A hybrid theory: The 9/11 perpetrators had been Islamist terrorists under guidance by Osama Bin Laden to attack the hated “West”. Islamist terrorists had hijacked four passenger planes, two of which were directed into the twin towers. Standard operating procedures for hijackings were bureaucratic and chain of command operated slowly. There were lapses, failures, and precious time was lost. There should be further inquiries to clear up the countless open questions. The attack on Pearl Harbor was let happen by the US administration to get the own, war-weary people into WW II. Similar could have happened on 9/11.
This is the abridged version of a typical hybrid story, constructed by a 25-year-old woman. The narrative combines official as well as mildly/limited conspiratorial items. While Islamist terrorists are identified as perpetrators, the possibility of a government letting happen the attack is included in the narrative. The creator of the story rated her story with 4 on the 5-point plausibility scale afterwards.
A conspiracy theory: The US administration has initiated 9/11 itself, to justify the wars in Afghanistan and Iraq. There should be further inquiries to clear up the countless open questions. The US administration is lying. It was lying about the supposed nuclear weapons in Iraq, about Vietnam, Watergate, about many things. Why should one believe the ‘official’ 9/11 story? The WTC towers had been built with fire-resistant steel. The question remains: How could the towers had collapsed? The magazine Newsweek was reporting that high rank Pentagon officials had canceled flights scheduled for 9/11. According to the Syrian newspaper Al-Thawra, 4,000 Jewish employees did not show up at work on 9/11; they had been warned. There was and is one constant in the USA's policy: lie, deceit, and deception of her enemies and the public. This can be seen with Pearl Harbor, Watergate, the landing on the moon, and in recent times the 9/11 attacks.
This is the abridged version of the story constructed by a 26-year-old woman. She was the only participant to include not a single item from the pool of official statements, using nine mildly/limited and nine extremely/unlimited conspiratorial items. Concerning plausibility, she rated her story with 4 afterwards.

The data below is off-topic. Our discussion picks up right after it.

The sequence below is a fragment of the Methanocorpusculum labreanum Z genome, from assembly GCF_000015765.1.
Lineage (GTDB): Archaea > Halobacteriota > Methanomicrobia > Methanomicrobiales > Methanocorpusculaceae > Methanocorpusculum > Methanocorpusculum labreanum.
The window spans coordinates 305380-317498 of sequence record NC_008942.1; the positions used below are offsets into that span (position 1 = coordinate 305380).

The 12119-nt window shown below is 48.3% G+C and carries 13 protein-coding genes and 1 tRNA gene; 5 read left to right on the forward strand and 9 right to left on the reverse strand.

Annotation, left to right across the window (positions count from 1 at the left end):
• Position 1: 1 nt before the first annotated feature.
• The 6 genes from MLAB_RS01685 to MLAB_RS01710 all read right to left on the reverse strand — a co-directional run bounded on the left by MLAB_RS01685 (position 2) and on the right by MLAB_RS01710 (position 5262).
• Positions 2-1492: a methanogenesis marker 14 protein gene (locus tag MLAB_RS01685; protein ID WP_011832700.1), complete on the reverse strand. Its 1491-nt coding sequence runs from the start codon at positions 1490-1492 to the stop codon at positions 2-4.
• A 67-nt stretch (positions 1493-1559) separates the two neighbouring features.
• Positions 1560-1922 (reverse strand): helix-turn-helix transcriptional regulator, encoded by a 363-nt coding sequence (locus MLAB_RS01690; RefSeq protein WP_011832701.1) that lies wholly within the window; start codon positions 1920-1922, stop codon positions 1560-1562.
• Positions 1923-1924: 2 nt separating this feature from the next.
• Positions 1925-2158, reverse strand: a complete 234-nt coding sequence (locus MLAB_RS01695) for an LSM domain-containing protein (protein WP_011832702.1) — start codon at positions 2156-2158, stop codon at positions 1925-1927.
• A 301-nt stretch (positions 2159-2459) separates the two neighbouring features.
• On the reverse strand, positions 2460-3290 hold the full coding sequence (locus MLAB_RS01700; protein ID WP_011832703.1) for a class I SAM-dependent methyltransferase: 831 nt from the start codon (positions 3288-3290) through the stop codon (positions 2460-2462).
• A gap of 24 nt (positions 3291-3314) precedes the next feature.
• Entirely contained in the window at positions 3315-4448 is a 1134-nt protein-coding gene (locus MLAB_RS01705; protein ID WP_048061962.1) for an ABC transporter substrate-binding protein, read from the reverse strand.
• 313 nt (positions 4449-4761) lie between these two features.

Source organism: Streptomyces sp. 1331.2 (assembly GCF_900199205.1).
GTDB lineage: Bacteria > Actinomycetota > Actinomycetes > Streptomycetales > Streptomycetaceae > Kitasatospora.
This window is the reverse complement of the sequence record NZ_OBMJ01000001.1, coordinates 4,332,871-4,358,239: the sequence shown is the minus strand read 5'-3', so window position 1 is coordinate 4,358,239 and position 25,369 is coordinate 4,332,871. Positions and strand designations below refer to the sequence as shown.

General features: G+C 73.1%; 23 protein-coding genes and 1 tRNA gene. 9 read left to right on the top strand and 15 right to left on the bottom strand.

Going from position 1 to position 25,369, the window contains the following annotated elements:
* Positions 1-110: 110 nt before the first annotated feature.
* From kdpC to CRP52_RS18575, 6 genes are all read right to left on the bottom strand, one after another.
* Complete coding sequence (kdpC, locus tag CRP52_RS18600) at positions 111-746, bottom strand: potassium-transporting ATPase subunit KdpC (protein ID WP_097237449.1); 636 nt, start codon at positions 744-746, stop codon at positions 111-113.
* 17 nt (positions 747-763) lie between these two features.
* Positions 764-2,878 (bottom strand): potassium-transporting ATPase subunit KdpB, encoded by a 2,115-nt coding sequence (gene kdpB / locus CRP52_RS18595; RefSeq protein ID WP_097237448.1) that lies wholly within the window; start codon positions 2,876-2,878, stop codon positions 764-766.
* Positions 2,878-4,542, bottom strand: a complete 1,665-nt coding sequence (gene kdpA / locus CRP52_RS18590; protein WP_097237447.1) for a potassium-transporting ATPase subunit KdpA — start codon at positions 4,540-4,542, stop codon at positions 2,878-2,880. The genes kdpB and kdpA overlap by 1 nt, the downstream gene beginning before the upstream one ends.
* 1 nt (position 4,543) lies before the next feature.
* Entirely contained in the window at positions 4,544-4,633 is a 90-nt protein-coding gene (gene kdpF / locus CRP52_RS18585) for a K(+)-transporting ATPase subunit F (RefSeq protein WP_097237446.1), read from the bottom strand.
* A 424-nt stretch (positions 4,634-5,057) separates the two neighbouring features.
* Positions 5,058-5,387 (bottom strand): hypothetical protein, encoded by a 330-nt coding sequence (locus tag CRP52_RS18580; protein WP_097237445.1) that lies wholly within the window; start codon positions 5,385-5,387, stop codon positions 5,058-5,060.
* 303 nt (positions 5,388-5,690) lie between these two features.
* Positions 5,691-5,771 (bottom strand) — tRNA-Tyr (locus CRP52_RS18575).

The multiplicity in the content of conspiracy theories that was predicted by our assumption is clearly reflected by the obtained data. There was no dichotomy between official and conspiratorial; instead, we found “thirty shades of truth.” There was no restriction regarding the combination of items, and the statements stemmed from real-world sources and had not been fitted for representativeness (regarding the levels official, limited, and unlimited conspiratorial). We therefore cannot infer a strict rank ordering of the stories. Our deliberate trifold categorization must hence be considered a rough measure. Yet, regarding the shares of official and conspiratorial items, our data shows the tendency to construct conspiracy theories, although in most cases, moderate ones. Interestingly, the only strictly canonical story was deliberately constructed by a person that reported to have no great interest in the matters of 9/11.
Furthermore, in the short survey after the experiment, many participants stated that it was fun to compile an explanation for the events on 9/11, while the plausibility of the stories was high, assessed by ratings afterwards. In our view, this is a strong argument for ecological validity; it implies that people were engaged in a cognitive as well as an emotional way.
A possible limitation can be seen in the fact that we asked German people to construct a 9/11 narrative; for sure, a sample from the USA would yield other results. Yet, our goal was to induce active story construction, so we deliberately chose this topic: We could be sure every participant knew of this event; and at the same time we could be fairly sure there was no personal involvement—in a sense that a participant might have known one of the 9/11 victims personally.